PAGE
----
Bulgaria's Rulers Bow to Blackmailing Ski Company on Controversial Law
Bulgarian cabinet ministers and ruling GERB party MPs spoke in favor of a controversial amendment to Bulgaria's Law on Forests during a public discussion of the legislation in Parliament Tuesday.
If passed, the amendment will make it easier for investors to build in protected nature areas, by means of a simple switch of the designated purpose of the lands in question.
In addition, investors will not be required to pay fees for the construction, or to participate in tenders to win the permit, as required per the acting Bulgarian law.
Environmental organizations have lashed out against the amendments, saying they paved the way for wanton destruction of nature and unsustainable development.
Bulgarian PM Boyko Borisov has retorted by dismissing their arguments and saying that Bulgarian tourism needs to be supported.
Environmentalists have also slammed the speed at which the legislation was developed, as it was drafted by the Ministry of Agriculture, approved by cabinet and tabled to parliament between Christmas and New Year's, without public consultation.
During the Tuesday public discussion in parliament, Minister of Agriculture Miroslav Naydenov, Minister of Sports Svilen Neykov, Minister of Environment Nona Karadzhova, Sofia Mayor Yordanka Fandakova and key GERB MPs spoke in favor of the legislation.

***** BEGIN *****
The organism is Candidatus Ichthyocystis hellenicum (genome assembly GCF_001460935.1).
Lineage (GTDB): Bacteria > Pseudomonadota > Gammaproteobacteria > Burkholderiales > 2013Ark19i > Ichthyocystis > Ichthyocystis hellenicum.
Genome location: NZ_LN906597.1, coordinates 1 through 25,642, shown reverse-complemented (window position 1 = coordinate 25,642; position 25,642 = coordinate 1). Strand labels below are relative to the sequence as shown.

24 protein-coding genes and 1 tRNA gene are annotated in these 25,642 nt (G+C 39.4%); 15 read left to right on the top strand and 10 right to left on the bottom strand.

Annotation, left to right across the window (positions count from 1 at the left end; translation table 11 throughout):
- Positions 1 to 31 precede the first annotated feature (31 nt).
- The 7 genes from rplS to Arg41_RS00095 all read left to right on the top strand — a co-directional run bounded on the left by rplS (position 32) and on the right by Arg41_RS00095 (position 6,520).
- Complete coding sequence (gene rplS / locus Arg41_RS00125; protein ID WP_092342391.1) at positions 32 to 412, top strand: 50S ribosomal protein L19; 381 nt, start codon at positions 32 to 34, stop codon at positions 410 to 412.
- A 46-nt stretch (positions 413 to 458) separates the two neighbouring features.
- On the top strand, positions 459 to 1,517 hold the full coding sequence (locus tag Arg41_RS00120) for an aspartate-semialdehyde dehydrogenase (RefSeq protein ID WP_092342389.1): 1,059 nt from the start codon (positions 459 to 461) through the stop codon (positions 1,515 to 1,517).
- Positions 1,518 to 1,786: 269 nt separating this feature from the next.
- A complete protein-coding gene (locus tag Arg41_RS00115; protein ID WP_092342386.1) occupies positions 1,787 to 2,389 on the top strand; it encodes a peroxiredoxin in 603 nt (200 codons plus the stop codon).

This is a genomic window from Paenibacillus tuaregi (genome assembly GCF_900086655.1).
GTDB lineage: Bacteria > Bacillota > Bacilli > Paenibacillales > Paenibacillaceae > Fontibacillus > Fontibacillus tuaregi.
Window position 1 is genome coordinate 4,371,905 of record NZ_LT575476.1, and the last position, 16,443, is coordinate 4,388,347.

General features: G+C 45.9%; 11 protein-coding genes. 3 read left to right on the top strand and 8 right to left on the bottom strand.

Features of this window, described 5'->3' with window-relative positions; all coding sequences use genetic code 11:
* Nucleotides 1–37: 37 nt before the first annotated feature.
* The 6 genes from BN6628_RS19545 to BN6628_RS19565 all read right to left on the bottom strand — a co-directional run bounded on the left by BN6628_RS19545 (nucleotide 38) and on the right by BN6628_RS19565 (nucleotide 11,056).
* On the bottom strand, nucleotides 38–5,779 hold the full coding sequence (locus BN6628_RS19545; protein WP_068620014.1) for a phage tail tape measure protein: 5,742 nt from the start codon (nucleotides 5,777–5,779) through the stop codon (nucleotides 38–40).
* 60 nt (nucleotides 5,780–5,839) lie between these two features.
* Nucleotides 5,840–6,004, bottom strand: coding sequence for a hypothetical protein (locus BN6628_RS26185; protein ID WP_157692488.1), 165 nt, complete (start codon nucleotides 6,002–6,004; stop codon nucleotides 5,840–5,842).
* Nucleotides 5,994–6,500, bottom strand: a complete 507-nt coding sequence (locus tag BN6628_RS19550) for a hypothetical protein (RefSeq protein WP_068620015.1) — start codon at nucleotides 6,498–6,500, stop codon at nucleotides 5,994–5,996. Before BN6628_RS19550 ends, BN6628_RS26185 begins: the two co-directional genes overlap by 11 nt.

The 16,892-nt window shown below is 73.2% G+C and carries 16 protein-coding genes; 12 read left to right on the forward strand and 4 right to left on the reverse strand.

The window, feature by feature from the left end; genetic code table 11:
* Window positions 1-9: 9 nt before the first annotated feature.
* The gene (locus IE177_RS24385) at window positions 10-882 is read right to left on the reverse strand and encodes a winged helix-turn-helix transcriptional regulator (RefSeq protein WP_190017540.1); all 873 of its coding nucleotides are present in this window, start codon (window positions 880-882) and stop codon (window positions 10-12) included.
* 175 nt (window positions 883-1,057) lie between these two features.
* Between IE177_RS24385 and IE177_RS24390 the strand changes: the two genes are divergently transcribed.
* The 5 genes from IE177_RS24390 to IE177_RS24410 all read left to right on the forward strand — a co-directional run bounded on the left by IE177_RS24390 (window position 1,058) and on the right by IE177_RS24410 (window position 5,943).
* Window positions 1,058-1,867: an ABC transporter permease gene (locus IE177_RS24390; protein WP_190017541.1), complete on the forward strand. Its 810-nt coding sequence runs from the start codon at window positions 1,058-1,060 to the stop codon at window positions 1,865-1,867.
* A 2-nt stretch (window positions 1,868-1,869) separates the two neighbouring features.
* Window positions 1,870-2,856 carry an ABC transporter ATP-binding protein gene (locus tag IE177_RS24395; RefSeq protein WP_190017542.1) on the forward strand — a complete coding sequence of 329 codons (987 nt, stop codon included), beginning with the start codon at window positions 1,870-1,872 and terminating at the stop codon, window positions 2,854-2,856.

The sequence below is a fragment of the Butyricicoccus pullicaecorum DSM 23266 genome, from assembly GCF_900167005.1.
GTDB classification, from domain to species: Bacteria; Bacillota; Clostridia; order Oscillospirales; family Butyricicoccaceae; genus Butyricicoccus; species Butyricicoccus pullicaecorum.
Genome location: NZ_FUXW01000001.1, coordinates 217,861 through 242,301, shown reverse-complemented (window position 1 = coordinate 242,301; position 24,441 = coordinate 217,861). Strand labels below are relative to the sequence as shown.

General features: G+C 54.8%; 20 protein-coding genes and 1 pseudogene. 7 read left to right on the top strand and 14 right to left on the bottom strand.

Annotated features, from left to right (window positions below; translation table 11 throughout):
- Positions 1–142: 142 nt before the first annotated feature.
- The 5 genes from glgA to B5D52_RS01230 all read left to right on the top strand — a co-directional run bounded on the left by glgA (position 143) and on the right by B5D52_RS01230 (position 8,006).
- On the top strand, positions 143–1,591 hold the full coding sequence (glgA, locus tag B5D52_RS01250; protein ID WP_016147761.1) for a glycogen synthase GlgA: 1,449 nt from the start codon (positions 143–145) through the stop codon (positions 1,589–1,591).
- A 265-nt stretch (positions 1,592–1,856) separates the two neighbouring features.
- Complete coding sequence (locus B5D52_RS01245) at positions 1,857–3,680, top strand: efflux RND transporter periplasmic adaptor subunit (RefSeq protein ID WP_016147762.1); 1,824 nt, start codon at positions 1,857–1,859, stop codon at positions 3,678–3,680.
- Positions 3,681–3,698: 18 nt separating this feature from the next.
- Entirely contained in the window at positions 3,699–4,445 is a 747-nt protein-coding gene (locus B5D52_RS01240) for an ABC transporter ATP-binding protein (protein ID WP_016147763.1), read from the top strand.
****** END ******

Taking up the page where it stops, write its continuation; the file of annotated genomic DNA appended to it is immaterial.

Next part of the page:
"Bulgaria has only 94 km of skiways, compared with Austria's 3,000 or Italy's 2,000, or even Slovenia's 500. We need to do more," said Minister Naydenov.
On her part, Minister Karadzhova said that the conservation of protected areas will not suffer negative effects, as environmental impact assessments will still be required.
Andrey Kovachev from the Bulgarian Greens reiterated the eco-activists' arguments, adding that very little of the profits of Bulgarian ski operators Yulen and Vitosha Ski entered into the country's GDP, given they are owned by offshore companies.
Among Bulgarian tourism business branch organizations, the Bulgarian Hotel and Restaurant Association has supported the bill, while the Bulgarian Association for Alternative Tourism has opposed it.
The amendments to the Bulgarian Law on Forests were drafted just weeks after the Vitosha Ski company, which operates facilities on the Vitosha Mountain nearby capital Sofia, announced it will not open the ski season 2011/12.
Vitosha Ski not only withdrew their ski instructors, but refused to launch the ski and passenger lifts it operates, arguing that the Bulgarian state obstructed its activities by not issuing permits for the expansion of ski facilities on Vitosha.
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